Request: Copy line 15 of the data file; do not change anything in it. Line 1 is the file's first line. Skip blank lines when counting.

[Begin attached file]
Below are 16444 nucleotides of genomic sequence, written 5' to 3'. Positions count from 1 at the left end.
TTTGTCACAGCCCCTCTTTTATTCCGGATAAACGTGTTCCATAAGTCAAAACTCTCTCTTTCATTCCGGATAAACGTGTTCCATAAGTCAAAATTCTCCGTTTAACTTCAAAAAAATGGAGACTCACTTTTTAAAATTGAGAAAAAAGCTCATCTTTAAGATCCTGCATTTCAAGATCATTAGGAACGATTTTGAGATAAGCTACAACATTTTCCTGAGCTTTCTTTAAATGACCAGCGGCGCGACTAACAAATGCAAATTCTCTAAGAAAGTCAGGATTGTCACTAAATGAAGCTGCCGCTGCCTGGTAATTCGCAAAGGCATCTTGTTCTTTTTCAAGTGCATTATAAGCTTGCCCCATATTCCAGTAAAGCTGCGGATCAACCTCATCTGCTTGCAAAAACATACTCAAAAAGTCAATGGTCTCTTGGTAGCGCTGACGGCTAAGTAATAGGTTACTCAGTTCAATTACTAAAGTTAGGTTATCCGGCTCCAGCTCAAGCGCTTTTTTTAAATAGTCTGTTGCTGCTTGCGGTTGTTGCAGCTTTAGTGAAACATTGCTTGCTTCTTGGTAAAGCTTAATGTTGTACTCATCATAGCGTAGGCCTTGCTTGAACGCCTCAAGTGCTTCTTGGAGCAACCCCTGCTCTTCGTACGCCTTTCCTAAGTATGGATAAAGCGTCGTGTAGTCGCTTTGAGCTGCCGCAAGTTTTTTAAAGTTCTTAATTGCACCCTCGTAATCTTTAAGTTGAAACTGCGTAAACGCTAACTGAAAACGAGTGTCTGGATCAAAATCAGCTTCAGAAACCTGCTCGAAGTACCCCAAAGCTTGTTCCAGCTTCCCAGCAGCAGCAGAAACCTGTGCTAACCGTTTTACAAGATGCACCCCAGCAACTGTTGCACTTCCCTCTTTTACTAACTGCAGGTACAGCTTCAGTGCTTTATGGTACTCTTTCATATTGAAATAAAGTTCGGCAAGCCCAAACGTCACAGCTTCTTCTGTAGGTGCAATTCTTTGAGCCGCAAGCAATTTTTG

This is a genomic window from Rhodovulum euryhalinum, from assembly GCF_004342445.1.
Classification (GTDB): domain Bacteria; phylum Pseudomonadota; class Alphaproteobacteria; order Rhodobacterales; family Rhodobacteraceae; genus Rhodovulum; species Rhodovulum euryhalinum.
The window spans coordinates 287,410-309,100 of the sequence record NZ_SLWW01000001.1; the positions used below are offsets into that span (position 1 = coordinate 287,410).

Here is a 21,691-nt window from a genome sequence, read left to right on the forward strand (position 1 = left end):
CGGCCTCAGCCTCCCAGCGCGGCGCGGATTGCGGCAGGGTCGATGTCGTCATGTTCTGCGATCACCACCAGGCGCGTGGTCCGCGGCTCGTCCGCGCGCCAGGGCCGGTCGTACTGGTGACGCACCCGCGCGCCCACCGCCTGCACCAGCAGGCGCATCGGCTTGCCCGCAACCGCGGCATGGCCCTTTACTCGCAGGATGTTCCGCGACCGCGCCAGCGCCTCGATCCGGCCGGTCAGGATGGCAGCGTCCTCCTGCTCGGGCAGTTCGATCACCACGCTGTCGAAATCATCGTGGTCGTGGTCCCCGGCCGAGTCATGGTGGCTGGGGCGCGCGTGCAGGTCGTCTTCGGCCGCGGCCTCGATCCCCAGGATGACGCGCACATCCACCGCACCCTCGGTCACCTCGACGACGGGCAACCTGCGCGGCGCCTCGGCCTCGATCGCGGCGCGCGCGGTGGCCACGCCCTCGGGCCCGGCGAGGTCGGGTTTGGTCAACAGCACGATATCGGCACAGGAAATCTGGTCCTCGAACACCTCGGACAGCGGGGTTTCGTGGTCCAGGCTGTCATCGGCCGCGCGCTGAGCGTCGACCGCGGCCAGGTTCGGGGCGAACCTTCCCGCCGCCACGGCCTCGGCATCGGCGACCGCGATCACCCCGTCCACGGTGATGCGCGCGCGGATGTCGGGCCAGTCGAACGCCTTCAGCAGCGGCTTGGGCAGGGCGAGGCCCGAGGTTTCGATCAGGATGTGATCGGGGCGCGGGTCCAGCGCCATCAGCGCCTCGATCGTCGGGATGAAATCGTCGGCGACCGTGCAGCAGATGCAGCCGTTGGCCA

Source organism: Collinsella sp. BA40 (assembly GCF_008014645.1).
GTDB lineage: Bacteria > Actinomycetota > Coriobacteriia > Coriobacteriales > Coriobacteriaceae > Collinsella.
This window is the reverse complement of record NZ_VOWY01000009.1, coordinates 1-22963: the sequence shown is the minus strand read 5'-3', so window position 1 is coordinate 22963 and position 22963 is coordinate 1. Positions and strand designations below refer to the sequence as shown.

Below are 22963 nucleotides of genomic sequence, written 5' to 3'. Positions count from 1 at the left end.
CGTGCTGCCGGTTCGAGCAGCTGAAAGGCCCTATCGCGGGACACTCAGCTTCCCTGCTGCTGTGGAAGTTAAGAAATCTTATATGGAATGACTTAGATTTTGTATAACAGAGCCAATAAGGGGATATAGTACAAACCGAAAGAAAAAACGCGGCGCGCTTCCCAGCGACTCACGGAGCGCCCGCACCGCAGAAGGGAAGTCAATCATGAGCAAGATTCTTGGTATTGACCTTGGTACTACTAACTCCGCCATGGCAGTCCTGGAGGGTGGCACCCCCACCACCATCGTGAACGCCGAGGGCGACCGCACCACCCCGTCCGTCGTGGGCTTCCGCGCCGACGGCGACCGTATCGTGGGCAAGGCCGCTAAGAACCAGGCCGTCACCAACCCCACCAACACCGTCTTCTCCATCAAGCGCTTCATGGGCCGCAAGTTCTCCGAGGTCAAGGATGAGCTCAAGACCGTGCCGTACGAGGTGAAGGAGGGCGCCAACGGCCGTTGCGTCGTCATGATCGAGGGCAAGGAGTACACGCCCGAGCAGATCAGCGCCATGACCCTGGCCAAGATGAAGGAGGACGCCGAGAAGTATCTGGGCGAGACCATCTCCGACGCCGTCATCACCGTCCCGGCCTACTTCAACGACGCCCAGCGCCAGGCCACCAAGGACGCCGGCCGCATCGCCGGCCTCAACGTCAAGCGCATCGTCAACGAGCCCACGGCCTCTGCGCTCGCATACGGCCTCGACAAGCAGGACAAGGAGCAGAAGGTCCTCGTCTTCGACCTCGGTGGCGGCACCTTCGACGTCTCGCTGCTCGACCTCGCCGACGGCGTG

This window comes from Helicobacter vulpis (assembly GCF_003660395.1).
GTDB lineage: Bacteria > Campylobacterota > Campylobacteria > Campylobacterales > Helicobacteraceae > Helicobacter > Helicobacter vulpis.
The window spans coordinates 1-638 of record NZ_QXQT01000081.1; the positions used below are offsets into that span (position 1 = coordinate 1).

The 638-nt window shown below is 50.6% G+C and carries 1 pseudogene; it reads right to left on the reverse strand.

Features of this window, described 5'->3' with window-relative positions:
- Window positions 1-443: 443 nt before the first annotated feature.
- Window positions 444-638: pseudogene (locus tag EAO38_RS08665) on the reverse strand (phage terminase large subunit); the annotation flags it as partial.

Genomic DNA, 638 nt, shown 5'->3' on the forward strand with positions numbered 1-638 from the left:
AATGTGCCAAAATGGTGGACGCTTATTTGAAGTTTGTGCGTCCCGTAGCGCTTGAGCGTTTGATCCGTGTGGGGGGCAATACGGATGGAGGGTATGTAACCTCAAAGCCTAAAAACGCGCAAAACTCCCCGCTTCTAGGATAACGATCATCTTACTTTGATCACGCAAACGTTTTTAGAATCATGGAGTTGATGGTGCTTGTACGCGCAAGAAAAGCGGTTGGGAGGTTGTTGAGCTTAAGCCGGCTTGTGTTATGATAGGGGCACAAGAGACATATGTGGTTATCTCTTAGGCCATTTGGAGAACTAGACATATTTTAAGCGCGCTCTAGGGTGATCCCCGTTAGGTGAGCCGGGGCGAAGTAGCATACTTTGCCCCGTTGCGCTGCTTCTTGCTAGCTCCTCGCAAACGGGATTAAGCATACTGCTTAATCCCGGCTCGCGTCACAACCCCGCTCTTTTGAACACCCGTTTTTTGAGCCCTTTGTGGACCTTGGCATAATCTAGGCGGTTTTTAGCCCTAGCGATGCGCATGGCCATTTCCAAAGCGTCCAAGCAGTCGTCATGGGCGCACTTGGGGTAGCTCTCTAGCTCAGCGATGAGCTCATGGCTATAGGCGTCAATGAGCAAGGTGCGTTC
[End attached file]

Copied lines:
The window spans coordinates 1-638 of record NZ_QXQT01000081.1; the positions used below are offsets into that span (position 1 = coordinate 1).